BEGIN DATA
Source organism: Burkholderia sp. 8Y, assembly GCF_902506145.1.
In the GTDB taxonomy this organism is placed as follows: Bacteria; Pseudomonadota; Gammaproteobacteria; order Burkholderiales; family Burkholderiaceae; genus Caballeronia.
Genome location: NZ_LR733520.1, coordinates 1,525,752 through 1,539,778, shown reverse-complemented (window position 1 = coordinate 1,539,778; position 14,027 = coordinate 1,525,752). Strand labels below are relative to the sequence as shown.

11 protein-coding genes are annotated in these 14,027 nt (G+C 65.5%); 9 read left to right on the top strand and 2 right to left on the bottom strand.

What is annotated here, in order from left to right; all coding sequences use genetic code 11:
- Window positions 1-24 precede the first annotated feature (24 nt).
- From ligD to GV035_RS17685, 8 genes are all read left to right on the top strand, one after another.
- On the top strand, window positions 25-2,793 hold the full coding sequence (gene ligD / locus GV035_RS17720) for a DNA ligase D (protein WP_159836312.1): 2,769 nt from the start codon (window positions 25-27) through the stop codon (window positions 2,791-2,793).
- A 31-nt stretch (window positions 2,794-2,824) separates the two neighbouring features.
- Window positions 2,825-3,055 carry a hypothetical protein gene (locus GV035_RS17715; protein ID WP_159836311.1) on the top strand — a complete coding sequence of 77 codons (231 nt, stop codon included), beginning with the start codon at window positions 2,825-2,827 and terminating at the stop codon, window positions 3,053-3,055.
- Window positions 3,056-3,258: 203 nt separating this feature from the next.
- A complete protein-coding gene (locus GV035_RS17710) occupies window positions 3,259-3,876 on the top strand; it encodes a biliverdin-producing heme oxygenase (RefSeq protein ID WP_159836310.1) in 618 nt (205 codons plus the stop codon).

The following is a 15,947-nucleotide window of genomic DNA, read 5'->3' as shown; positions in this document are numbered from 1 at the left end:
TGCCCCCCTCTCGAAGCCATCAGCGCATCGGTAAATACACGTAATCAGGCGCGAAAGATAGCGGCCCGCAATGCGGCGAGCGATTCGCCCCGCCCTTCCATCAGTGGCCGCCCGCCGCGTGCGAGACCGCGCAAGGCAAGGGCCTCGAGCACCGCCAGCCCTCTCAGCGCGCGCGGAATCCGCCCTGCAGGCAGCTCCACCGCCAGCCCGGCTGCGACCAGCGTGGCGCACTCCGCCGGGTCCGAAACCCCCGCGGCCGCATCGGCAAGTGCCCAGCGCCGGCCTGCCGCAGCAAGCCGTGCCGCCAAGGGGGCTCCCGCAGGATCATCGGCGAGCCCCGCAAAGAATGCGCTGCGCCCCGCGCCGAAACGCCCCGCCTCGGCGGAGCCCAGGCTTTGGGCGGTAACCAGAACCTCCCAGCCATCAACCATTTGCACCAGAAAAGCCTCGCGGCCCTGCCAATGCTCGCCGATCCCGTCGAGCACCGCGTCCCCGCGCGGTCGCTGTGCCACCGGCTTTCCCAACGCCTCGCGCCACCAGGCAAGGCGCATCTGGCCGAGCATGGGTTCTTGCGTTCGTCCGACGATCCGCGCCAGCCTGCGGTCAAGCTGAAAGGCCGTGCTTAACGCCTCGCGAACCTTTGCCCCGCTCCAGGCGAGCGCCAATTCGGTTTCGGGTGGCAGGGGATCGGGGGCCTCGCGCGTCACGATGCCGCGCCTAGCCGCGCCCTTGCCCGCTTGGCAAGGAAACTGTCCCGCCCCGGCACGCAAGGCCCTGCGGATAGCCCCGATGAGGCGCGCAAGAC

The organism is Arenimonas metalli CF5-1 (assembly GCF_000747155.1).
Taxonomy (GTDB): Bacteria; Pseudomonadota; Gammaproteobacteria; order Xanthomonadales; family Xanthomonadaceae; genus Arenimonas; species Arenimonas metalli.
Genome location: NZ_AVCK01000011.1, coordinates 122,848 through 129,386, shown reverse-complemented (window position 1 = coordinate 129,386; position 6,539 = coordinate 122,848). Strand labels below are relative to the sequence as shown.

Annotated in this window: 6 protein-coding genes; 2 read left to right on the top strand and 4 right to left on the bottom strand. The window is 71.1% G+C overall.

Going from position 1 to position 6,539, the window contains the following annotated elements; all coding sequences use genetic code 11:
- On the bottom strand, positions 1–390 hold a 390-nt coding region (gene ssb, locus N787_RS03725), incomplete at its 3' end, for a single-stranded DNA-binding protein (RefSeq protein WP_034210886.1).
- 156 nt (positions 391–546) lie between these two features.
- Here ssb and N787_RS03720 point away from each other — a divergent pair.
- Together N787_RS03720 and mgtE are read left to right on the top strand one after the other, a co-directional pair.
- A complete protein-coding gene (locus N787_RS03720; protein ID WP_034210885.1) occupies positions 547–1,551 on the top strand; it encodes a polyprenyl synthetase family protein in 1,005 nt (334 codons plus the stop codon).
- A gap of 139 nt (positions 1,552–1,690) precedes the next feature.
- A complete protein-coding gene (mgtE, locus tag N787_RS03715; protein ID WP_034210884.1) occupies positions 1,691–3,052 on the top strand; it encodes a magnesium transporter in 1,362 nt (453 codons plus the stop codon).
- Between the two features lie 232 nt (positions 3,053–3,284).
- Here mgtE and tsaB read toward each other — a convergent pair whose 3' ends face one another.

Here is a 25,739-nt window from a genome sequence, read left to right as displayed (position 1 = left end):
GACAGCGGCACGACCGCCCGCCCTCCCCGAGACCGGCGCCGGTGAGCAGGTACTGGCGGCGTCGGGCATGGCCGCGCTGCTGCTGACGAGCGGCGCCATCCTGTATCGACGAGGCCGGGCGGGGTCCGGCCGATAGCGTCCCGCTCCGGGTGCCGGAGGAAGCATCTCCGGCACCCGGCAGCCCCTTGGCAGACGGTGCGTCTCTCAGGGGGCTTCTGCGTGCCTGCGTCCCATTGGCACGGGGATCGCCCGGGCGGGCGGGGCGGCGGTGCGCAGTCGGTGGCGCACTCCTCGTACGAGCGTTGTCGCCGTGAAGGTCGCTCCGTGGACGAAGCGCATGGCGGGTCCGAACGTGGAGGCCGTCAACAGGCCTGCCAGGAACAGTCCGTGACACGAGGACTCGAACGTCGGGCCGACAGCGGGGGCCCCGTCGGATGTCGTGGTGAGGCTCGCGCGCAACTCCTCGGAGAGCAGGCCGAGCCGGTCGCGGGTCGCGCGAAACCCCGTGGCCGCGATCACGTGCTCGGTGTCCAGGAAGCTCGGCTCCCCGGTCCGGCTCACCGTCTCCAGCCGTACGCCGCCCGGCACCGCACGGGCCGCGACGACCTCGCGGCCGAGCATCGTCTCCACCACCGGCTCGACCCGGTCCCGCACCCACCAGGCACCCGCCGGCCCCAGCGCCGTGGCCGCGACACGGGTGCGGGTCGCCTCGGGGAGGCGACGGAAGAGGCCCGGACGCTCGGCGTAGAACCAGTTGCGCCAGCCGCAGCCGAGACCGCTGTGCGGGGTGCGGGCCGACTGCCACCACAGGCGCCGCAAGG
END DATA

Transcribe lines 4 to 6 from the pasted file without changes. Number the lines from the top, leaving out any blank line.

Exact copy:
11 protein-coding genes are annotated in these 14,027 nt (G+C 65.5%); 9 read left to right on the top strand and 2 right to left on the bottom strand.

What is annotated here, in order from left to right; all coding sequences use genetic code 11:
- Window positions 1-24 precede the first annotated feature (24 nt).